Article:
Justine is tested. The die is cast. Set well before Maxwell. (Toffee 28. Abandon ship)
|The air was choked with smoke. Justine pressed down, flat against the floor, peering futilely around.
“Dirk?” She coughed, weakly. “Fuck. Dirk? Where are you?” She wasn’t sure how the fire started, but she did know that the workroom was at the center of the inferno. And she knew that Dirk had been in the workroom. She didn’t know what he’d been working on- Apprentices found out what their Masters were doing when they needed to know, and not a moment before.
“Master? Dirk? Hello?” Powerful sorcerers didn’t get killed in inexplicable house fires. That was just- it didn’t happen that way. It couldn’t. No. Justy crawled under the dinner table, checking her protective wards. She couldn’t hold out indefinitely. Something had to happen, and it had to happen soon.
Running would be the smart thing. The flames were focused in the workroom, slowly spreading out. She could still get to the window in a heartbeat. Even the front door. But- where was Dirk? Widdershins bounded past, her tail smoldering. Justine didn’t bother trying to stop her- cats could handle anything, given enough motivation. Something in the workroom must have caught fire- a belch of purplish flame spewed out of the gaping hole that had, at one point, been the door.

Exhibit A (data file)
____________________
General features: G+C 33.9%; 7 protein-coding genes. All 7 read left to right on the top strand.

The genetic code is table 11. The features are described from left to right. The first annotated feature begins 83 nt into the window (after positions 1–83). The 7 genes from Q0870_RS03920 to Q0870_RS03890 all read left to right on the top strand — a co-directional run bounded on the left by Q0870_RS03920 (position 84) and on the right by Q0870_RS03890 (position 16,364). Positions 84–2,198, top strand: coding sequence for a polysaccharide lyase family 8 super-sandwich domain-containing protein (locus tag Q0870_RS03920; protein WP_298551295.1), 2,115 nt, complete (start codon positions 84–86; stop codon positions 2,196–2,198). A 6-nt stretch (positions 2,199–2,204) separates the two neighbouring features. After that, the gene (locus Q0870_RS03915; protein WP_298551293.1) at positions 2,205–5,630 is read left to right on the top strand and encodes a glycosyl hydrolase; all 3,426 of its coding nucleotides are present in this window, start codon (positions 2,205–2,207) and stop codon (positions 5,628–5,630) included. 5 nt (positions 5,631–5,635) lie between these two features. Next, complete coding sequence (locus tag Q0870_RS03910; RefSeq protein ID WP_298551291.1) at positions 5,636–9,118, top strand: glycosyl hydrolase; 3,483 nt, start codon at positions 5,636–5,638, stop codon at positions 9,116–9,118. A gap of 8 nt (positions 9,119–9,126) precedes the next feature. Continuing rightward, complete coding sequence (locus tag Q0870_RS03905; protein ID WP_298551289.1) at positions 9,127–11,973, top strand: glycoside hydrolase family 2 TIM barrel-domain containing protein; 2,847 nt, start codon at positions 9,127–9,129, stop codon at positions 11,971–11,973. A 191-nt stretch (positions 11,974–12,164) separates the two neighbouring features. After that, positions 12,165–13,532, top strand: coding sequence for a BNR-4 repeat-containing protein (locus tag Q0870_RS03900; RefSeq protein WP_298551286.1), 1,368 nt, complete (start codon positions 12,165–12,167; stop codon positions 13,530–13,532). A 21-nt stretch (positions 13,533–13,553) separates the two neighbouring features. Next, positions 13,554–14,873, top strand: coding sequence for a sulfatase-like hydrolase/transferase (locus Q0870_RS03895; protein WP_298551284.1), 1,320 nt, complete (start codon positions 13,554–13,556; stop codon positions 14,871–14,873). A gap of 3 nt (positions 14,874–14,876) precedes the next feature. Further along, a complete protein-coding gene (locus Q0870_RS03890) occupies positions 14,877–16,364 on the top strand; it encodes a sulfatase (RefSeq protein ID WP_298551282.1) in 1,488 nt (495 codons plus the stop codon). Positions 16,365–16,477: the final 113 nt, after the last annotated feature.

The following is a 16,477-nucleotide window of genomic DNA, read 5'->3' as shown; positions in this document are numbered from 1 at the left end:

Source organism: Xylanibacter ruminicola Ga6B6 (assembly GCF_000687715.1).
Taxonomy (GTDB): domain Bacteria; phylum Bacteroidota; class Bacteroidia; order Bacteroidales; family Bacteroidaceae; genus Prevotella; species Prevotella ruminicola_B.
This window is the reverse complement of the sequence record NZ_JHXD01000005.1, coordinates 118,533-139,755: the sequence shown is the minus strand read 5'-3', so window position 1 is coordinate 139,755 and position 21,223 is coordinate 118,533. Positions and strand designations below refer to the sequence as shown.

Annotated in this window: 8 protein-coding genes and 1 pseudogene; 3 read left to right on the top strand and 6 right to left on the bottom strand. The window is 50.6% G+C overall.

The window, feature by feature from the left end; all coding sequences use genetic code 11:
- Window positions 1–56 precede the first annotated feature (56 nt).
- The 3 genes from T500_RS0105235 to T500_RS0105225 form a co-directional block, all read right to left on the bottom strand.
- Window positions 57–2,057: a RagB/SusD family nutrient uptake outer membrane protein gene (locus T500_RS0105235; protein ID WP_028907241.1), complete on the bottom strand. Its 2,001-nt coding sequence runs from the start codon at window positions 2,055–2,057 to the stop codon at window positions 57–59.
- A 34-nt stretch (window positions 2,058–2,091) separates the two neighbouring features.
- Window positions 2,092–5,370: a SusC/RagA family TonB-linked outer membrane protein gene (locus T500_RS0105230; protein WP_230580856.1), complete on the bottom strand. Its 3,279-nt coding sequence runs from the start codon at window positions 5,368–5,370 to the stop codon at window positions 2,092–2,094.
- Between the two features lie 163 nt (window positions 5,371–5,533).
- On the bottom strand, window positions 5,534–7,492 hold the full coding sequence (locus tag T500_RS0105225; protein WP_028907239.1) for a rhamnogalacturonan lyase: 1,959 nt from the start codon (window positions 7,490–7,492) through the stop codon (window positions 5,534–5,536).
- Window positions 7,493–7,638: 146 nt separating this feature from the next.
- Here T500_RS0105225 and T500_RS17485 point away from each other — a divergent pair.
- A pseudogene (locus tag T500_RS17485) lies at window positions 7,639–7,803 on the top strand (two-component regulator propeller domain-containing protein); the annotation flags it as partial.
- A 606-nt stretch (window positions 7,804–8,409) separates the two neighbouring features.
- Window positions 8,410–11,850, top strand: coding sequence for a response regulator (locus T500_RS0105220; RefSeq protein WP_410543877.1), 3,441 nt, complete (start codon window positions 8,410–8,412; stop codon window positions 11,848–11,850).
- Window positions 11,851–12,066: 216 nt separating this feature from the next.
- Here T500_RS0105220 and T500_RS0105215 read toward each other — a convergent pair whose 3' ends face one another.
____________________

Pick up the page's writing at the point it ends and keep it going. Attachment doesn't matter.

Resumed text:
“Gods all damn it. Dirk! Dirk! Answer me!” She slapped the floor, and embers flew off the purple rug and rejoined the main body of flame. She racked her fingers though her hair. There was no air left. No...
Justine flung out tendrils of energy, wrapping them around the edges of the fire. She encased it, allowing nothing in or out. Once she was sure she’d gotten it all, she poured even more fire into the magical bubble. More, and more fire. It poured out of her, endless and filled with cold calm. Water burbled eagerly, making her giddy as it begged to be used. She ignored its babbling pleas, tunneling all the fire in her down her arms into the capsule. More, and more. As she burned, the oxygen was devoured, and the first fire shrank. She closed her circle in around it, squeezing it tighter and tighter as she funneled more and more energy into it. She felt lightheaded. She felt something brush against her shields, weak and kittenish. She swatted at it, crushing it into the floor as she burned.